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Quick update:

I had an auto parts store try to read any codes but we could not find any for the AC. Then I rented a UV lamp to look for leaks (I had put in some dye when I repaired it) and also a pressure gauge manifold set form the parts store.
  • No leaks detectable by the UV lamp.
  • Comparing to the table of pressures for the Hi and Low pressure side of the compressor I saw that I was at the low border for enough refrigerant.
  • I tried to put more refrigerant in the system but I discovered that I had mistakenly kept the can tap I had gotten from GPD (pn 5811248) that had defective threads for the can side. Argh. Then I went to the parts store to get another can of refrigerant and bought the wrong can tap (this time for the resealable cans). By the end of the afternoon the outside temperatures had fallen so that the pressure readings were questionable. (This was something new I learned).

By late this afternoon the forecast has the outside temperatures just high enough to do a final check. I suspect I'll be fine with the additional refrigerant I put in but it will be probably a few weeks before it gets back to the 80's when I could see if it is working fine.

BTW, I found a couple really useful tutorials on on how car AC systems work. One is a lecture from a community college and one is from an AC equipment vendor.

http://cf.linnbenton.edu/eit/auto/kr.../A-C_cycle.pdf
and
https://www.ariazone.com/wp-content/...ing-manual.pdf
https://www.ariazone.com/manuals-spec/
 
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Old 05-25-2019, 03:59 PM
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Default AC pressure switch test and replacement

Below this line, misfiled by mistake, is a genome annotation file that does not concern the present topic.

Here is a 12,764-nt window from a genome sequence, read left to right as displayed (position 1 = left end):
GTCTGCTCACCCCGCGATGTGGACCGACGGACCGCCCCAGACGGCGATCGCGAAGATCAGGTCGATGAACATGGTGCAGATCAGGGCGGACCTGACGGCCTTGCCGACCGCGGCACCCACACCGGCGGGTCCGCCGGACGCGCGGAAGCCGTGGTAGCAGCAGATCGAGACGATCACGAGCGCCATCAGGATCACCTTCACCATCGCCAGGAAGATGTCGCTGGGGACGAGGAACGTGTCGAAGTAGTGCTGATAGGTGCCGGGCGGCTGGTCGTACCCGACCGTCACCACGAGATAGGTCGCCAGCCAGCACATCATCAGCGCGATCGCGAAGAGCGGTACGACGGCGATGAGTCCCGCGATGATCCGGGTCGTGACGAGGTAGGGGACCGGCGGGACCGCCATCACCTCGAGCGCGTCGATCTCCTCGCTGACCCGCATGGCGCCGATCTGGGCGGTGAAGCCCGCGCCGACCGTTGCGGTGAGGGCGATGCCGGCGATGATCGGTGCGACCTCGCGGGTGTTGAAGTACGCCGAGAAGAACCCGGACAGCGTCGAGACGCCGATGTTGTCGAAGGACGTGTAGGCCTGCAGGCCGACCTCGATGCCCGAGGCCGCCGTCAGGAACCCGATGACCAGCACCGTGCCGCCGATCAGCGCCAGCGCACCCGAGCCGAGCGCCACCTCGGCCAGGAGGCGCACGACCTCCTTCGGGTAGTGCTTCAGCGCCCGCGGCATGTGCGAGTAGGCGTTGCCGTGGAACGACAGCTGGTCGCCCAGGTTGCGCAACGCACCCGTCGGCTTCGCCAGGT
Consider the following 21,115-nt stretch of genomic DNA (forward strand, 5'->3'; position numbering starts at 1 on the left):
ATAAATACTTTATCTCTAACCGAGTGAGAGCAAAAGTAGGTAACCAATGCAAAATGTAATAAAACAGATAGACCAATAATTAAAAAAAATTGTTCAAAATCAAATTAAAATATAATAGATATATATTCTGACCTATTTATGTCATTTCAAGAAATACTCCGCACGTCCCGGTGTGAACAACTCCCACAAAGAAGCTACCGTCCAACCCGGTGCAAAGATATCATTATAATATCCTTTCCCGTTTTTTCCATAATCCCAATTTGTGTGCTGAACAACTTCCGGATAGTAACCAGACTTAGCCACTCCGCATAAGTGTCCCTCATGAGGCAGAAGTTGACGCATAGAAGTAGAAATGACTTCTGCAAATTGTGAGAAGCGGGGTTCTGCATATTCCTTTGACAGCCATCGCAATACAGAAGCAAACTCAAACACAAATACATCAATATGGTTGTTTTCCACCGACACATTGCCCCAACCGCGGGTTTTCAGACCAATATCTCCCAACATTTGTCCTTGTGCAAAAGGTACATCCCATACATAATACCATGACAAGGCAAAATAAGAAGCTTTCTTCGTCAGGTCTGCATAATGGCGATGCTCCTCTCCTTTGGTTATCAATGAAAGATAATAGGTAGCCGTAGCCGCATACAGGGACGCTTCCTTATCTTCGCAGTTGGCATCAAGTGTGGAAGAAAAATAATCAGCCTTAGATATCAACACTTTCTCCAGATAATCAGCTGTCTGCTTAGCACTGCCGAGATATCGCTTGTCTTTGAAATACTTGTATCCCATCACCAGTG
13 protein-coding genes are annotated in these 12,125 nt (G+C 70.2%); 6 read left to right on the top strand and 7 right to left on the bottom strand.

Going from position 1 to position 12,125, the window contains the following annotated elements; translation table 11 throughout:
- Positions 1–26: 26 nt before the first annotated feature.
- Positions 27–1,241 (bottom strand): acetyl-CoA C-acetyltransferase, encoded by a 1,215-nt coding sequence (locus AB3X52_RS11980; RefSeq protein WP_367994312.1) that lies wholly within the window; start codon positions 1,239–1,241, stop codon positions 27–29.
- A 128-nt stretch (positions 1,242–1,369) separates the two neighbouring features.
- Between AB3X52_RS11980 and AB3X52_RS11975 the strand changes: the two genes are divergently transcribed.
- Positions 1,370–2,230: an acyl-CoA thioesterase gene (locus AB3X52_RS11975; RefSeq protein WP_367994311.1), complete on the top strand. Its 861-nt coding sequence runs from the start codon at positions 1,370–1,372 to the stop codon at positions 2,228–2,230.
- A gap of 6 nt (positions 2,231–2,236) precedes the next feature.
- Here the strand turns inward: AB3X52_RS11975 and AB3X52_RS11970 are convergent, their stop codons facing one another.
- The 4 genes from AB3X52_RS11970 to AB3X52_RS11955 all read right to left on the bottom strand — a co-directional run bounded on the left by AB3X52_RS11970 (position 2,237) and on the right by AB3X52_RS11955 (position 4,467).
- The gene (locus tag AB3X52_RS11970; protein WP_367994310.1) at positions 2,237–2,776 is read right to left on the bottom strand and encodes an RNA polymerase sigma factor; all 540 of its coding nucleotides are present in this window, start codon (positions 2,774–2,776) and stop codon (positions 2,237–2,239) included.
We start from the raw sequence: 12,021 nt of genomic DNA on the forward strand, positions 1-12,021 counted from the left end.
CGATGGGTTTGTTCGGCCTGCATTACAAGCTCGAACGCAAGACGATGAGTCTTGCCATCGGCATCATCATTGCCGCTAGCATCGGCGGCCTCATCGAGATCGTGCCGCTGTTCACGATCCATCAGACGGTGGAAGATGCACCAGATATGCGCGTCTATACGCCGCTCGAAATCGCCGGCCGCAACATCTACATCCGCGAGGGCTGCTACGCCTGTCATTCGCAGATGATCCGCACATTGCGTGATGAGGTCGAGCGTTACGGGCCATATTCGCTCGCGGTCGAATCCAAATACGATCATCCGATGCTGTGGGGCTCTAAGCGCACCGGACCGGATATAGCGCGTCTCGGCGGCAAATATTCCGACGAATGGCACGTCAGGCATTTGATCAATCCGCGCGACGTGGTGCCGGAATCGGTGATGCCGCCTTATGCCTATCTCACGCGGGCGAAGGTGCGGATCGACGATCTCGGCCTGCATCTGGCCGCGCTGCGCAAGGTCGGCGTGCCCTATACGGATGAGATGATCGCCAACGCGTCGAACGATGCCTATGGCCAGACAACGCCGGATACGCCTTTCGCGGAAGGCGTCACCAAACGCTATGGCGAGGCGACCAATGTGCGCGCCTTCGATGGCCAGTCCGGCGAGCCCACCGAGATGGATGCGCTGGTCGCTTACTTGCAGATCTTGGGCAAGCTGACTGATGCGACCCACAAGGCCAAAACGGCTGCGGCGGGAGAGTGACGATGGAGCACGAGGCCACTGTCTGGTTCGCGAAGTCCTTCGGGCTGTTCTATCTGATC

So can anyone confirm how the pressure switches work for the AC system? Are they normally closed (NO) or normally open (NO)? Can using a paper clip to short the wires in the plug be used to help diagnose your AC system?

Also, if they need to be replaced, does doing so require recovery of the refrigerant? I ask because my 1999 GM service manual makes no mention of doing that when replacing either the High-Pressure Cut-Out Switch nor for the Pressure Cycling Switch.

Thanks
 
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Old 05-30-2019, 09:28 PM
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Originally Posted by LesMyer View Post
I have had oil getting in the low pressure switch on the accumulator causing erratic compressor operation in mine. I've replace this switch twice now, and each time it will work for a couple of years and then start giving trouble. Each time I removed the switch, I got a fair amount of oil out of it. Looks like someone put an excessive amount of oil in the system. Good think these switches are dirt cheap, plentiful, and you don't have to discharge the system to replace them.
Well, Les was right. It appears to have been the low-pressure clutch control switch on the accumulator. I should have replaced it along with the rest of the components when I replaced the compressor, condenser and accumulator.
 
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Old 05-30-2019, 09:35 PM
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quick update:

For the low-pressure AC compressor clutch switch on the accumulator, the switch will be closed if the pressure is high enough. If the switch fails, it will become open. If you suspect the switch is bad, you can short the leads of the plug with a paperclip. If the rest of the clutch system is good, the clutch, the clutch relay and the rest of the wiring for the clutch, then the clutch will activate.

Before adding any refrigerant, it is a good idea to check the pressure of the refrigerant in the system.
 
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Old 05-30-2019, 11:35 PM
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Pressure switches can fail either open or closed. They can also open or close at pressures outside the range they are rated for. They usually come with c.o and c.i. ratings listed on their info tag. You have to gauge up the system to determine whether they're operating within their respective ranges. Bypassing switches doesn't always tell you everything. Don't get me wrong; I sometimes bypass switches and overloads in my line of work. (I've been an HVAC service tech for 40 years now). A pressure switch can be replaced only to find out that it was a faulty schrader core under the switch. Just be aware that knowing what the pressures are definitely helps in troubleshooting.